People who have a lot of cavities or other troubles with their teeth sometimes get to feeling like they want nothing more than to end the pain. For many of these people the obvious and immediate answer is to get rid of the problem, even if it means pulling the teeth that are causing the pain. What they may not realize is that dentures can cause even more problems and people frequently struggle more with dentures than with natural teeth. These people do not realize how much trouble dentures, lower dentures in particular, can be.
Thanks to modern dentistry, fewer people are having trouble with lowers dentures then used to be the case, but many do still experience a lot of pain from dentures that place pressure on the gums, and embarrassment caused by dentures that move when talking or eating.
Problems occur much more frequently with lower dentures than with upper dentures. There was once a dentist went so far as to tell people,“I usually charge only for my upper dentures and I give my lower dentures for free because inevitably, patients come back with great problems with their lower dentures.”
Why do lower dentures cause so much more trouble than upper dentures? There are a number of reasons. Well-made upper dentures can get a good, effective seal with just a good impression. The seal is even better when denture flanges and post stem are stable. Because the upper arch of the mouth does not move, upper dentures can be held in place with just a good seal. All of the work in the mouth, including chewing and talking, is done by the jaw on the lower part of the mouth. Not only are the lower jaw in the tongue constantly moving during these activities, the lower part of the mouth tends to move with the tongue, causing the lower dentures to move as well.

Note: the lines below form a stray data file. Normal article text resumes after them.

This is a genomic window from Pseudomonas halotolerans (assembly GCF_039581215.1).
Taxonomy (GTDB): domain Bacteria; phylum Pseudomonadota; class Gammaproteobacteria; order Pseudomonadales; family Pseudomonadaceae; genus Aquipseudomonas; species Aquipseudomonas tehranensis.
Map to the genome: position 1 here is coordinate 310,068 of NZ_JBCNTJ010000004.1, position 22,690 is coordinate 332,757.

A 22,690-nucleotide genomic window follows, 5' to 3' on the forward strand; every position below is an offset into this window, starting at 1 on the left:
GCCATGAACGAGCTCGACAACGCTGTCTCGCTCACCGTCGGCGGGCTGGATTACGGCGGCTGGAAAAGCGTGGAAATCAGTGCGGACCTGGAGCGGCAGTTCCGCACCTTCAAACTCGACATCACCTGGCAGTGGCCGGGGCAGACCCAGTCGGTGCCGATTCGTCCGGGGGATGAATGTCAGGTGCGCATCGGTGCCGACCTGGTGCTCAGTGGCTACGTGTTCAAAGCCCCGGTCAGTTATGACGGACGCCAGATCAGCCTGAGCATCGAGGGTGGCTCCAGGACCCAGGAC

Added to this, teeth are critical to the structure of the jawbone. Without teeth, the bone in the jaw tends to wear away. This causes the gums to shrink the dentures to longer fit the same. Ill fitting dentures cause friction and pressure that can cause sores which can become infected.
All of these factors together make lower dentures difficult.
Statistics show that about 90% of people with lower dentures are dissatisfied, the opposite is true for upper dentures. Most denture wearers are happy with upper dentures. Many dentists find lower dentures to be the most challenging aspect of dentistry, and the one that causes the most problems for the patient.
Some denture wearers have been able to get relief through the use of implants, but traditional standard diameter implants post two major obstacles for many patients. The first obstacle has been the cost of placement. Standard diameter implants are large and require invasive and costly surgery, which can run into the tens of thousands of dollars. Even for patients who might be able to afford the cost of surgery, insufficient bone in the jaw can make them poor candidates, because implants require certain amount of bone in the jaw to properly support them.
New advances in dental implant technology can help lower dentures to fit better and stay firmly in place. Small-diameter implants can drastically change the quality of life for many denture wearers and offer them a feeling of confidence that some may have not had in years.
Smaller diameter implants are much easier and less costly to place. Miniature sized implants are placed using a less invasive procedure requiring only local anesthesia and no stitches. Even better, the patient’s existing dentures can be refitted to work with the new implants. This can all be done in one visit, and with much less expense than traditional implants. The new implants also require much less bone than larger implants.
With the smaller implants, dentists can refit existing dentures so that they simply snap onto the implants and remain firmly in place even during speech meeting. Of course the ideal circumstance involves natural healthy teeth, but when natural teeth do deteriorate, smaller implants can make the transition to dentures easier.